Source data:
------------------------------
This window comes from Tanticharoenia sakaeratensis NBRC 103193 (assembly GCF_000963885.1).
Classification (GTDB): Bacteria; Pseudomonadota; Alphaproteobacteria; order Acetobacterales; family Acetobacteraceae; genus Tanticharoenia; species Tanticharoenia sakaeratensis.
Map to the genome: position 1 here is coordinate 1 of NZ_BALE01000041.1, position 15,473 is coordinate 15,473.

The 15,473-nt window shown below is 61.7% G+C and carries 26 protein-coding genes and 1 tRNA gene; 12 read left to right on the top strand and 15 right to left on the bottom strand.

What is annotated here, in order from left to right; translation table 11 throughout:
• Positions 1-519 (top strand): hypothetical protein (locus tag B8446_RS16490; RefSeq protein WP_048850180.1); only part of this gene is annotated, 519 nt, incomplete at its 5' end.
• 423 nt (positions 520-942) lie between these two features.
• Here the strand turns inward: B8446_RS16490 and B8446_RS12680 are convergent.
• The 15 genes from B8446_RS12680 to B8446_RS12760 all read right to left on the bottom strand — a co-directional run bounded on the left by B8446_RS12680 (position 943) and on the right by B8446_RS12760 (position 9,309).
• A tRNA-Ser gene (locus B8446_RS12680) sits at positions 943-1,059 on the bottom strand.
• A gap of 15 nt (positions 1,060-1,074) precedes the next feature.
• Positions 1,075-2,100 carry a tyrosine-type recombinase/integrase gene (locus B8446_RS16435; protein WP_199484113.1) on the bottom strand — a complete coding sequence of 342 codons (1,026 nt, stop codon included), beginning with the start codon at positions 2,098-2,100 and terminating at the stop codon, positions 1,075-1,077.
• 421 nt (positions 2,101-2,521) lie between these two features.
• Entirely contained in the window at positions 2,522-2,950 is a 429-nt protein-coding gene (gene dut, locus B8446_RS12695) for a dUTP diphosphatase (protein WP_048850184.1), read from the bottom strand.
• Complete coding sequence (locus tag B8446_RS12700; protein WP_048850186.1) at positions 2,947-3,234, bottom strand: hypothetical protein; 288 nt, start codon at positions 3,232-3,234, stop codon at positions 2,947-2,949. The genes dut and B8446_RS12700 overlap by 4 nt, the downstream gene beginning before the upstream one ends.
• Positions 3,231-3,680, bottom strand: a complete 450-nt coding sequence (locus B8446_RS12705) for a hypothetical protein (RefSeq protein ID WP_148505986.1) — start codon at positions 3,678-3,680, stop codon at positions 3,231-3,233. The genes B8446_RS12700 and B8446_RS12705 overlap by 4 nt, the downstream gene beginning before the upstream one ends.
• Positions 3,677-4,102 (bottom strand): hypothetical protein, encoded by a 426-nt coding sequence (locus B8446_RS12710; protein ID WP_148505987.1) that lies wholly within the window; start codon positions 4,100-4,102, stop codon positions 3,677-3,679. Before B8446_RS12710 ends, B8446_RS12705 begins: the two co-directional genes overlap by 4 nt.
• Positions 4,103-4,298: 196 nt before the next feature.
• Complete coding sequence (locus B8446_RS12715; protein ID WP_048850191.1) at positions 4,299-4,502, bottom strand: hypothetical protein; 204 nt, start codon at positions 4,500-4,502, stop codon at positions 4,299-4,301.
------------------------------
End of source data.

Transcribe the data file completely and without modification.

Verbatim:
This window comes from Tanticharoenia sakaeratensis NBRC 103193 (assembly GCF_000963885.1).
Classification (GTDB): Bacteria; Pseudomonadota; Alphaproteobacteria; order Acetobacterales; family Acetobacteraceae; genus Tanticharoenia; species Tanticharoenia sakaeratensis.
Map to the genome: position 1 here is coordinate 1 of NZ_BALE01000041.1, position 15,473 is coordinate 15,473.

The 15,473-nt window shown below is 61.7% G+C and carries 26 protein-coding genes and 1 tRNA gene; 12 read left to right on the top strand and 15 right to left on the bottom strand.

What is annotated here, in order from left to right; translation table 11 throughout:
• Positions 1-519 (top strand): hypothetical protein (locus tag B8446_RS16490; RefSeq protein WP_048850180.1); only part of this gene is annotated, 519 nt, incomplete at its 5' end.
• 423 nt (positions 520-942) lie between these two features.
• Here the strand turns inward: B8446_RS16490 and B8446_RS12680 are convergent.
• The 15 genes from B8446_RS12680 to B8446_RS12760 all read right to left on the bottom strand — a co-directional run bounded on the left by B8446_RS12680 (position 943) and on the right by B8446_RS12760 (position 9,309).
• A tRNA-Ser gene (locus B8446_RS12680) sits at positions 943-1,059 on the bottom strand.
• A gap of 15 nt (positions 1,060-1,074) precedes the next feature.
• Positions 1,075-2,100 carry a tyrosine-type recombinase/integrase gene (locus B8446_RS16435; protein WP_199484113.1) on the bottom strand — a complete coding sequence of 342 codons (1,026 nt, stop codon included), beginning with the start codon at positions 2,098-2,100 and terminating at the stop codon, positions 1,075-1,077.
• 421 nt (positions 2,101-2,521) lie between these two features.
• Entirely contained in the window at positions 2,522-2,950 is a 429-nt protein-coding gene (gene dut, locus B8446_RS12695) for a dUTP diphosphatase (protein WP_048850184.1), read from the bottom strand.
• Complete coding sequence (locus tag B8446_RS12700; protein WP_048850186.1) at positions 2,947-3,234, bottom strand: hypothetical protein; 288 nt, start codon at positions 3,232-3,234, stop codon at positions 2,947-2,949. The genes dut and B8446_RS12700 overlap by 4 nt, the downstream gene beginning before the upstream one ends.
• Positions 3,231-3,680, bottom strand: a complete 450-nt coding sequence (locus B8446_RS12705) for a hypothetical protein (RefSeq protein ID WP_148505986.1) — start codon at positions 3,678-3,680, stop codon at positions 3,231-3,233. The genes B8446_RS12700 and B8446_RS12705 overlap by 4 nt, the downstream gene beginning before the upstream one ends.
• Positions 3,677-4,102 (bottom strand): hypothetical protein, encoded by a 426-nt coding sequence (locus B8446_RS12710; protein ID WP_148505987.1) that lies wholly within the window; start codon positions 4,100-4,102, stop codon positions 3,677-3,679. Before B8446_RS12710 ends, B8446_RS12705 begins: the two co-directional genes overlap by 4 nt.
• Positions 4,103-4,298: 196 nt before the next feature.
• Complete coding sequence (locus B8446_RS12715; protein ID WP_048850191.1) at positions 4,299-4,502, bottom strand: hypothetical protein; 204 nt, start codon at positions 4,500-4,502, stop codon at positions 4,299-4,301.